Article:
At 22, just like Taibu, Mliswa had already become a popular rugby coach in the United Kingdom and the United States but his fame was short-lived.
As coach of a select squad of Under-14s from New York that he took to the AAU Junior Olympics at Satellite Beach, Florida, in 1994, he was condemned as an irresponsible tour leader, “who wasn’t worthy of parents’ trust”. Managers of other tournament teams alleged that Mliswa had told the kids not to listen to their parents, and allowed them out unsupervised until after midnight.
Mliswa is said to have quit his US base under a heavy financial cloud, allegedly leaving behind debts amounting to US$2 800.
“Here in the US, as in the United Kingdom, his coaching was helpful and appreciated.
“But too late it was discovered that his rugby skills were wrapped in a web of deception and immaturity, spun out of a shyster mind on a forked tongue,” Foster Niumata wrote in RugbyMagazine, a US publication.
Back home, Mliswa was immediately in the news when he formed an all-black rugby club, Chimurenga, which had the full backing of former High Court judge, Justice Robinson.
Incidentally, many believe Zimbabwe’s rugby went on a slide after Mliswa embarked on his indigenisation crusade. Rugby, just like cricket, was predominantly a white sport.
“How can people, including Taibu, say I have destroyed rugby when the top four in ZRU are white?” Mliswa questioned. “They are ill-informed. It’s not Temba Mliswa who is the president of rugby.”
Although Mliswa caused consternation among the white administrators at the helm of the Zimbabwe Rugby Union (ZRU), he feels he deserves credit for nurturing indigenous talent.
“Chimurenga was successful. Instead all should be saying they wish they had a hundred Temba Mliswas,” he said.
Mliswa claims he is the one who discovered rugby sensation Tonderai Chavhanga, who is now a bright prospect for South Africa’s Springboks.
“Chavhanga is on the verge of becoming a great player in South Africa after I introduced him to rugby at Blakiston Primary School before taking him to Prince Edward,” Mliswa said.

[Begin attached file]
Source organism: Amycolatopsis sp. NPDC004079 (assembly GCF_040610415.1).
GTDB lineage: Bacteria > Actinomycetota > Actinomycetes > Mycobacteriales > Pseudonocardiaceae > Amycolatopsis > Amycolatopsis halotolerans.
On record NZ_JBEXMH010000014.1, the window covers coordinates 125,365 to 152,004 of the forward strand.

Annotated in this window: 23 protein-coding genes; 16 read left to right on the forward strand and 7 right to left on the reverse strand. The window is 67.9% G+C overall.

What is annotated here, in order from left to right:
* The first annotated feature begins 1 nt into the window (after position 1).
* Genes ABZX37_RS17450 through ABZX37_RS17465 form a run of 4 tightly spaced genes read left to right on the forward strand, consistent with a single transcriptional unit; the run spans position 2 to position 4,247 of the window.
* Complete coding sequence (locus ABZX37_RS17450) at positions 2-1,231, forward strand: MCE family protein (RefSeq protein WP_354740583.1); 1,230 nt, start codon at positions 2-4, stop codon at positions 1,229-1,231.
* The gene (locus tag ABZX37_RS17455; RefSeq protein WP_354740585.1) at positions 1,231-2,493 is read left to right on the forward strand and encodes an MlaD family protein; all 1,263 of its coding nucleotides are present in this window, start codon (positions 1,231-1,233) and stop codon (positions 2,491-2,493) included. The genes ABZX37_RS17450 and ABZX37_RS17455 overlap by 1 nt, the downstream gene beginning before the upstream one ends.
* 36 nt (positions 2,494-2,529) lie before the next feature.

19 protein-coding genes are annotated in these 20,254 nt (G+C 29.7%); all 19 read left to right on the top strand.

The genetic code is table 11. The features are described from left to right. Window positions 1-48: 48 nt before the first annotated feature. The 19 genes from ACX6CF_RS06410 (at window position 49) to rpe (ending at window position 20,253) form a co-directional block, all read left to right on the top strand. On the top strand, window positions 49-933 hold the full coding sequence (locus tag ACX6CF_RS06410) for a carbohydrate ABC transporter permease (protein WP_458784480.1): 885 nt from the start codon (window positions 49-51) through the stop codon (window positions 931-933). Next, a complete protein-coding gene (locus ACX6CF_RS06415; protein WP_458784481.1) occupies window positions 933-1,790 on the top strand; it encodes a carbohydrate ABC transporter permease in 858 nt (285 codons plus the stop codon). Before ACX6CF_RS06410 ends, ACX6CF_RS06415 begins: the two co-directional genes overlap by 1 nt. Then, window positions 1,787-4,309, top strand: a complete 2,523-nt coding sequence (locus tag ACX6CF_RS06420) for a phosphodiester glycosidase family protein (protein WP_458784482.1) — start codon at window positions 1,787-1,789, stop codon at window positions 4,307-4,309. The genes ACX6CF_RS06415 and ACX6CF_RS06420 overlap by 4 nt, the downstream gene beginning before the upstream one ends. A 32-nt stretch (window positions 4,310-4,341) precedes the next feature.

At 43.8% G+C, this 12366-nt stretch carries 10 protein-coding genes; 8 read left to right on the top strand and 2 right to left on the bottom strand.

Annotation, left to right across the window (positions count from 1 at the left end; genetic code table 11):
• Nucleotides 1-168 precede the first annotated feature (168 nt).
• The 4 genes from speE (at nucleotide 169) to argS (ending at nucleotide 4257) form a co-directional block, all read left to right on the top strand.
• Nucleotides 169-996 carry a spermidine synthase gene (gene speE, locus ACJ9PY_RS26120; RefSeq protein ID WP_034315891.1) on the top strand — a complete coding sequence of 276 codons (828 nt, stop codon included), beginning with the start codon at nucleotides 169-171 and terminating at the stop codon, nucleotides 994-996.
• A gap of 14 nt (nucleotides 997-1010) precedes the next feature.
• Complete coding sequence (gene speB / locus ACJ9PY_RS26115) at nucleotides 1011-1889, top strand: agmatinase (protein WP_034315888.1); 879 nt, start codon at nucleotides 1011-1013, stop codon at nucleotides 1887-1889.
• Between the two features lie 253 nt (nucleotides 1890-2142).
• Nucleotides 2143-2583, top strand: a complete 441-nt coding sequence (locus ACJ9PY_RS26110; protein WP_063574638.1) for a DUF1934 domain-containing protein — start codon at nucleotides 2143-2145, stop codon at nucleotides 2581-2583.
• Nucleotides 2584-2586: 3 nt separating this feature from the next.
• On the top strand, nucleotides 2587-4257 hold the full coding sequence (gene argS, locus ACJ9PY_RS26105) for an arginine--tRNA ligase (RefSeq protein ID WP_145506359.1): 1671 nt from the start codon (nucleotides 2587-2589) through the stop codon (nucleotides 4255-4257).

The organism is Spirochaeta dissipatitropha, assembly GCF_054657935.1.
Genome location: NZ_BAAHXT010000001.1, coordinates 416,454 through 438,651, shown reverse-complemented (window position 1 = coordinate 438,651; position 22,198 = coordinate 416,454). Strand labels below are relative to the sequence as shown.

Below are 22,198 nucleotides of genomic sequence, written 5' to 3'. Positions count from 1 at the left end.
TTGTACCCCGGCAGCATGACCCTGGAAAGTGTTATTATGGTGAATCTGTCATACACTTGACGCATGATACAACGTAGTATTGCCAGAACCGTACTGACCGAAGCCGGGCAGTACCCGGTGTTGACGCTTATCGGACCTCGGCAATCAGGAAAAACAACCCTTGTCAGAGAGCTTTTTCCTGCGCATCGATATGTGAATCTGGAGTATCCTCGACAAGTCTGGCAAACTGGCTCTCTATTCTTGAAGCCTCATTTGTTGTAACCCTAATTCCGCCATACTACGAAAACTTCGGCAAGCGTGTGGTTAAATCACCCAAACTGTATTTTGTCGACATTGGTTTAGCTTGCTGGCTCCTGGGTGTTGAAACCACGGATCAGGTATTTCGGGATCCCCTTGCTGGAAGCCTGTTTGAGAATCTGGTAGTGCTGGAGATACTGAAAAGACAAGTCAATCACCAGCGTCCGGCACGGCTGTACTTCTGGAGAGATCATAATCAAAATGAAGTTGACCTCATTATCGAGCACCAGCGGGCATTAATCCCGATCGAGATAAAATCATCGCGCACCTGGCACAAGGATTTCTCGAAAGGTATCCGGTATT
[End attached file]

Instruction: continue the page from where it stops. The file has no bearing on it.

“Today you write about Max Madziwa, there was Victor Olonga, Kenny Tsimba, Mordecai Mwerenga . . . Who took them to England? How many players did I take abroad? Nobody talks about that success.”
Mliswa was deported from the United Kingdom in May 2002 after he was allegedly involved in an immigration scam. A year earlier, he had set up a recruitment agency, Education UK Ltd, which saw Zimbabweans anxious to enter the United Kingdom being sent back home at Gatwick Airport – but not before parting with £100 for Mliswa’s services.
Before his ignominious exit from the UK, Mliswa had formed a pressure group in Zimbabwe called Pioneers of Black Cricket, which aimed to increase black participation in the national cricket team.
“My position with whites has always been the same since I was 16,” Mliswa said. “I always wondered why blacks were not being given the opportunity to play rugby and cricket.”
When Mliswa went to the UK to train as a coach as well as administrator, he says part of his travel costs were met by Kenyon Ziehl, a white farmer.
“When first I went to England to do sport studies, Kenyon Ziehl contributed half of my airfare. He’s a different white man, which is probably why he was not affected by jambanja (violence that often characterised the fast-track land reform programme).